Cocoons vs Chrysalises
Moths and butterflies are two of the most interesting creature here on earth. One possible reason why a lot of people are attracted to them is because of their uniqueness. Both the moth and the butterfly undergo four distinct stages of life in the process called metamorphosis. These stages include the embryo, larva, pupa, and imago phases. Now, when studying these stages, a person might be confused with different terms such as chrysalis and cocoon. The chrysalis and the cocoon are both important in the life cycle of moths and butterflies. Read on below to fully grasp the differences between these terms:
Chrysalis and Cocoon
Basically, chrysalis is term used instead of pupa when talking about the third stage of the metamorphosis cycle, which is the ‘pupa stage.’ Having a similar meaning, the pupa or chrysalis stage is the transformation stage of a butterfly or a moth from larva to adult or to the imago stage. “Pupa” can be used for the naked stage for either the moth or the butterfly. However, “chrysalis” is stringently used only for the pupa of a butterfly.
On the other hand, a cocoon is a protective hard protein covering that guards the pupa or the chrysalis. Cocoon is made of silk, which is woven by the moth caterpillar, spinning the silk around it before it finally transform to a pupa. The moth will then attach its cocoon to a stem, a leaf or any possibly safe surface by making a complex yet strong web of silk threads that is formed in a pattern similar to that of Velcro. Cocoons are essential for moths to protect themselves from predators, especially when they already become a chrysalis or a pupa. This is because they became immobile after the transformation. Without the presence of cocoons, chrysalis and moth pupae would be very much susceptible and defenseless to many forms of predation.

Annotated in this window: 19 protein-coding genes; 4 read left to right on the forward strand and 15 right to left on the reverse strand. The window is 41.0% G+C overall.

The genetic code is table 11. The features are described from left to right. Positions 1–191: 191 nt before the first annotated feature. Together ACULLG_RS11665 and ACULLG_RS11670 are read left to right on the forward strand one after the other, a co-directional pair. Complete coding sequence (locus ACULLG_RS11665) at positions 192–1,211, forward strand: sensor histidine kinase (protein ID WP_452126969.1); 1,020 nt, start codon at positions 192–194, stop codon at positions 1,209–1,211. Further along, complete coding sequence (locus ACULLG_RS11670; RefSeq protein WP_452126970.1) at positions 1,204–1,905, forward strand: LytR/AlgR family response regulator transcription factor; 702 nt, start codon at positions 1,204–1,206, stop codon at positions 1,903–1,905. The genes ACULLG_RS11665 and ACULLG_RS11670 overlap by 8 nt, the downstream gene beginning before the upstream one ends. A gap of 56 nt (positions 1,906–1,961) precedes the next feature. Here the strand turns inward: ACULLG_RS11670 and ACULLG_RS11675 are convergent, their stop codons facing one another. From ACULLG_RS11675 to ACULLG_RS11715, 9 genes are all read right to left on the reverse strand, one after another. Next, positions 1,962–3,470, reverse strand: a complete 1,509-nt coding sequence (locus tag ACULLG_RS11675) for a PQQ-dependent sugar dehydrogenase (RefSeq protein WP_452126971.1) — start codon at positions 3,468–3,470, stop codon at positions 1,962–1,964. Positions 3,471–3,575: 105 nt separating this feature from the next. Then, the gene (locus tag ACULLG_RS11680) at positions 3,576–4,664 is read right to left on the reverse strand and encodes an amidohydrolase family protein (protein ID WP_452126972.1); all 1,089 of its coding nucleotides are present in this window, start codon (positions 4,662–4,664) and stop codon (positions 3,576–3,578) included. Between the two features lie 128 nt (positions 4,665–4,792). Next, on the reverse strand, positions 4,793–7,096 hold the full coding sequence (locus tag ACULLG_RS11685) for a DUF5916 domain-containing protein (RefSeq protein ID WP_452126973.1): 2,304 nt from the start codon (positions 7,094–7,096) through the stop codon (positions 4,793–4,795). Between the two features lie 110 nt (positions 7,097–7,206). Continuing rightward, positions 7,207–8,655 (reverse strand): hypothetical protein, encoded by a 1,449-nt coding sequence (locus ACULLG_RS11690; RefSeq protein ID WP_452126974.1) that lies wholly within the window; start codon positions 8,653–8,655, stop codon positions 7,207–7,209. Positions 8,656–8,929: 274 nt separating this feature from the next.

Moth Cocoons or Chrysalis Cocoons?
How can one determine if a moth pupae or a chrysalis is inside the cocoon? Actually, the cocoons for moth are brownish or graying, and in general darker in color. There are some moths that include feces, dirt, small twigs or leaves into their cocoon so that it will be camouflage with nature, thus protecting themselves from the danger of a predator. On the other hand, the cocoons of chrysalises are usually golden in color combined with a metallic appearance.
To be able to enjoy the beauty and wonders of these beautiful flying creatures, landscaping an area for a garden will do. Spring time and summer time are the perfect moments for butterfly lovers to plant a butterfly garden, By doing this, you will does not only provide a beautiful location for a chrysalis to transform into a marvelous butterfly, but a butterfly garden can also offer them the perfect shelter, ample food, and perfect breeding areas for new generations of their species. Having a butterfly garden will not only make for a better and much beautiful house but it will also be beneficial in creating a balance of nature, as well as providing a safe home for uniquely interesting butterflies and moths.
Basically, “chrysalis” is a term used instead of pupa when talking about the third stage of the metamorphosis cycle, which is the ‘pupa stage.’ On the other hand, a cocoon is a protective hard protein covering that guards the pupa or the chrysalis.
Having a similar meaning, the pupa or chrysalis is the transformation stage of a butterfly or a moth from larva to adult or to the imago stage.
A cocoon is made of silk that is woven by the moth caterpillar, who spins the silk around it before it finally transform to a pupa.